So I give you permission to take a week off. If anyone gets mad, blame it on me.

#4 The desire to prove yourself, especially to your parents

In my conversations with people around the globe, the secret anxiety that many share in a  deeper conversation is that they fear what others think of them, especially their parents.  

The fear of parental disapproval can keep a lot self-employed working on things they hate or keep them from taking bolder risks.  Being self-employed in the digital world is a life that is illegible to many people over the age of 40 and I’ve seen many people not ever give working for themselves a fair shake before returning to full-time employment.  

It’s easier to default into socially accepted roles than to try to carve your own path and for that reason there needs to be something deeper driving you than winning approval from others. 

Stephen Warley, who has become a friend and mentor, has been self-employed for almost the last twenty years, but says it took years before his mother accepted his path. Once he came to terms with the fact that the approval may not come, he was able to move forward.

4 years in, I was struggling and I was talking to my mom one day and she asked if I would ever consider getting a job.

I told her absolutely not and I haven’t struggled since!

The hard truth is that acceptance may never come.  As someone taking a path that is outside the norm, people are always going to be a bit uncomfortable with what you are doing.  The only way 

#5 Chasing “audience” over people you actually want to engage with

At some point someone will say to you, “you need to be on ______ to be taken seriously.”  Insert the medium of the moment:  a blog, a personal website, a medium, instagram, snapchat, patron, tinyletter, podcast, substack, twitter, YouTube.  You get the point.  

Engaging with other people online is one of the biggest challenges modern creators and entrepreneurs face.  The insecurity and FOMO of not being on a certain platform plus the algorithmic nudges towards engaging in ways that get the most attention are a double whammy of anxiety.

My approach has been to pay attention to what platforms result in meaningful conversations, both online and in-person.  In choosing where I engage, I ask myself the question “How do I build an audience in a way that might align with the life I want to live?”  

For me, more connection = happier Paul.

Through experimentation, my answer has been writing weekly on substack, posting longer pieces on my blog, recording podcasts when I find people I’m excited to interview, posting the random video to YouTube with no set schedule, and light twitter engagement.  I don’t really spend any time on any other platforms except for personal reasons.

I know many people that have built sizeable audiences, but have done so through sharing things they aren’t all that excited by.  They let the algorithm decide.  

Spend a month in Bali and you’ll inevitably meet an instagrammer with a massive following but feels trapped by what they are doing.  They’ve created a job for themselves, decoding what an algorithm wants rather than figuring out what smaller group of people might make their life better.

#6 Chasing status to calm your insecurities

Khe Hy left his job as an investment banker in 2015.  His initial plan was to take 18 months for some time off with his family and then to start a venture-backed tech company.  Where did he come up with this idea?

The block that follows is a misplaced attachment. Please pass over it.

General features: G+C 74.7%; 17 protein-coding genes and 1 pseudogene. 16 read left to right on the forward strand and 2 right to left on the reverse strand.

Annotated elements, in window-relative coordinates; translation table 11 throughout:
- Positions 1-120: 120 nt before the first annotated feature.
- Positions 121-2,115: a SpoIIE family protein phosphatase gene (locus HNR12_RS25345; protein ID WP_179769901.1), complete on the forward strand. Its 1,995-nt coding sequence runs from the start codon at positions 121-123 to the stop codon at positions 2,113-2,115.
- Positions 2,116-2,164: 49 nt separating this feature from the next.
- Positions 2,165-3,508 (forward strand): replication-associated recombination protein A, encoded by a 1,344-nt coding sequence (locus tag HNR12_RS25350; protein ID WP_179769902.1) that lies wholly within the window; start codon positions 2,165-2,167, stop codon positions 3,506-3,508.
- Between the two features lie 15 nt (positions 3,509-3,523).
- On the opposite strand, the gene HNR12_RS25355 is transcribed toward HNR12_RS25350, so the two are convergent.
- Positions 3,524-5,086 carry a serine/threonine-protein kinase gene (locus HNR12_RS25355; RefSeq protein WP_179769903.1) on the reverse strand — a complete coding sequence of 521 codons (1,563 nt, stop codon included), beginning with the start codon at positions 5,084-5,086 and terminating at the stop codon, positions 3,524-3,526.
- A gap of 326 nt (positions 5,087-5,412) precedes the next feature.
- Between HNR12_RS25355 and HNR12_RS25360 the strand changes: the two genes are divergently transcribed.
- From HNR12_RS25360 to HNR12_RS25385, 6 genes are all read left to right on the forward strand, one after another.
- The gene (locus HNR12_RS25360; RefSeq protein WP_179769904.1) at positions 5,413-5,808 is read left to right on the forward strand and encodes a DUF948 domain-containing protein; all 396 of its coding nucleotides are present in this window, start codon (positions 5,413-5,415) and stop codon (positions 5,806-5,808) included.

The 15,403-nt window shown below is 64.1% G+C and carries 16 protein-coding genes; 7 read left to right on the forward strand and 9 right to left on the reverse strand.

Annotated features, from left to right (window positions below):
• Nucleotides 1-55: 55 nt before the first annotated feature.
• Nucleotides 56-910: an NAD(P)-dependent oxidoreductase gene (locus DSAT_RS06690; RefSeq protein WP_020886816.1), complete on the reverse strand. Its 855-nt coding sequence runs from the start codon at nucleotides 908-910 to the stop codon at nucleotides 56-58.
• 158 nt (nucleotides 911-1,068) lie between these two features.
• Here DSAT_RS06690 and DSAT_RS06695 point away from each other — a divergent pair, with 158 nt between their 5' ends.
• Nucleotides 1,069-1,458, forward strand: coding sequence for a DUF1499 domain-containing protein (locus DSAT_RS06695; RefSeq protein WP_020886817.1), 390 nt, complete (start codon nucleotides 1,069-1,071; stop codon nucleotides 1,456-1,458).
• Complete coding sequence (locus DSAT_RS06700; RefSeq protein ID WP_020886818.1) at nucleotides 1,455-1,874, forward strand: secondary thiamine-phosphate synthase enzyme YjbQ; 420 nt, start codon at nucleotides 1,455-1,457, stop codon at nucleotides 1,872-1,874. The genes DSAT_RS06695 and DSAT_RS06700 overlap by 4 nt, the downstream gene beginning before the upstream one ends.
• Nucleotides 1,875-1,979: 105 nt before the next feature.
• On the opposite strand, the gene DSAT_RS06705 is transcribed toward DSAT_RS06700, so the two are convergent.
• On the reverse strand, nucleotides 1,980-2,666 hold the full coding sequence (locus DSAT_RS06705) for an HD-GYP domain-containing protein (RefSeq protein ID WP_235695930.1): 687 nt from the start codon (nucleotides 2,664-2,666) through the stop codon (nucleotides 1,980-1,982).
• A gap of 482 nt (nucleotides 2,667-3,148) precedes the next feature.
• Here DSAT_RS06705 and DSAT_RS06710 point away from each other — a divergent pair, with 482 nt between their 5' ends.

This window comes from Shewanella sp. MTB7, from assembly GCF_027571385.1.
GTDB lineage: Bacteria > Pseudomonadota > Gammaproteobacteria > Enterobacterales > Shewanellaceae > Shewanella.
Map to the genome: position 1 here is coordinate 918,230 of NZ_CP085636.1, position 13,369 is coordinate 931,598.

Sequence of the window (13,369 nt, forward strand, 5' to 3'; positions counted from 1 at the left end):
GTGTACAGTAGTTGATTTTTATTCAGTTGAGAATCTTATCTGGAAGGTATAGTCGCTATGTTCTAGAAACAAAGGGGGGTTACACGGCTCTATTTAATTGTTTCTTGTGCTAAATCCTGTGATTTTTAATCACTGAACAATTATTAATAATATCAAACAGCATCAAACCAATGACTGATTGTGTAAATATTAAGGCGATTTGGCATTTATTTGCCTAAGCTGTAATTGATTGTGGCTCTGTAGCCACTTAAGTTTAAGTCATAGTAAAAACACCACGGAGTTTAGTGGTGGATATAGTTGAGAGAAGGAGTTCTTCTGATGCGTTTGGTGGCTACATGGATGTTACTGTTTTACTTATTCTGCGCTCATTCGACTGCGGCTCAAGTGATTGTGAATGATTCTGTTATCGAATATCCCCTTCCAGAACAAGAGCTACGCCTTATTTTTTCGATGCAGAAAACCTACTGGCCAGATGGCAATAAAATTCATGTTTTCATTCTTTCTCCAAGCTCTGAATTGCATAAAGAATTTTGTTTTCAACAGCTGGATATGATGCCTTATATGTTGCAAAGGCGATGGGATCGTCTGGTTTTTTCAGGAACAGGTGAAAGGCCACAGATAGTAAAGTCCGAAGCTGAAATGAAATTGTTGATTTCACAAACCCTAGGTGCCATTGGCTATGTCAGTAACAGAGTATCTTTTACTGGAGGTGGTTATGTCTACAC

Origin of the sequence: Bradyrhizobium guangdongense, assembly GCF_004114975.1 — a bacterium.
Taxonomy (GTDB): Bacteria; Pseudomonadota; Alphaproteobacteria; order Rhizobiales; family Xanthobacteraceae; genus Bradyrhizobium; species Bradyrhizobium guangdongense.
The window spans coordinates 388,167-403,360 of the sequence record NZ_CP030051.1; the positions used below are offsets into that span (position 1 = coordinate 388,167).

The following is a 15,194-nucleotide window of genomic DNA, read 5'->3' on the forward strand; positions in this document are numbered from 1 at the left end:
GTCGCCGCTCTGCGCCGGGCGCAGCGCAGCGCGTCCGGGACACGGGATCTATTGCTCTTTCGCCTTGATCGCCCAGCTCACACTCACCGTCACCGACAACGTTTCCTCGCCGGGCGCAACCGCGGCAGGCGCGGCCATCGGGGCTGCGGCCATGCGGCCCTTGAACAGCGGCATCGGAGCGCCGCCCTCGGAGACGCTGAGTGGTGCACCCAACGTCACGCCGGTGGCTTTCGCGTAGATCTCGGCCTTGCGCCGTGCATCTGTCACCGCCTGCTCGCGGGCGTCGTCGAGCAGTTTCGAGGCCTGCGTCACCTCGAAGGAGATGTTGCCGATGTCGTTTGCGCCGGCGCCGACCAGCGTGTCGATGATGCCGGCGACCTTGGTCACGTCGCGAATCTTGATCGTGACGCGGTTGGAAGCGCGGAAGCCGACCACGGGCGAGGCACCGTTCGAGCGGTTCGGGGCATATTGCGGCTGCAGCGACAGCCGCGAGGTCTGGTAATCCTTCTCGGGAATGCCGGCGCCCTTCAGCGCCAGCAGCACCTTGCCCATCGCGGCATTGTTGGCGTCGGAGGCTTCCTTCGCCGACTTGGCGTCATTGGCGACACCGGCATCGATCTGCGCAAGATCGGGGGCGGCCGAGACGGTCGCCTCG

As he details on the ZigZag podcast:

My plan was initially…to become a venture-backed entrepreneur.  I wanted to go and raise money and do the thing that Fast Company writes about….it sounds so lame but to me a big portion of success was other people thinking I was successful and what better way to do that is to do the thing that was actually even harder than what I was doing on Wall Street.

However, a few months into his break from his job.

I had had just enough separation from my old life that was like I don’t think I really want to do this.

He had realized that his desire of others to see him as successful was driving him to create trade one identity for another, which would have just delayed his inevitable leap into a more unknown, but more rewarding path.  Instead of trying to quiet that insecurity of not being seen as “successful,” he took the path towards more freedom and uncertainty while also grappling with it in public through his writing, which is a treasure trove for other self-employed creators trying to avoid hustle traps.

One of the most common insecurities is one’s relationship with money.  After years of a steady paycheck, a couple months without an income is the ultimate test for your ego.

Similar to Khe’s initial plan, the easiest way to calm this insecurity would be to make a ton of money.  While practically this can make sense immediately after your leap, over time you’ll just end up creating another full-time job for yourself instead of creating the space for new opportunities and your creative energy to emerge.

#7 Not Changing Your Environment Or Making New Friends

There’s a saying that goes “if you want to change yourself, change your environment.”  

I would offer a similar but slightly different claim: if you are making a big change in your life, your current environment may feel a bit lacking on the other side.

The number one recommendation I make to anyone making a major work change in their life is to make at least one new friend who is on the path ahead of you.

When I became self-employed, I was living in New York City and the majority of my friends and family operated their lives around full-time employment.  While those people are fantastic, I didn’t have many people in my life that understood what it felt like to go months without an income or try to design a life around working independently.

This led me to put myself in circumstances where I could meet more people who were working and living outside of the default path.  Joining a coworking space, attending conferences like the World Domination Summit, and living abroad and meeting people in global nomad communities helped me make new friends who I could lean on when the question “what the hell am I doing?” emerged,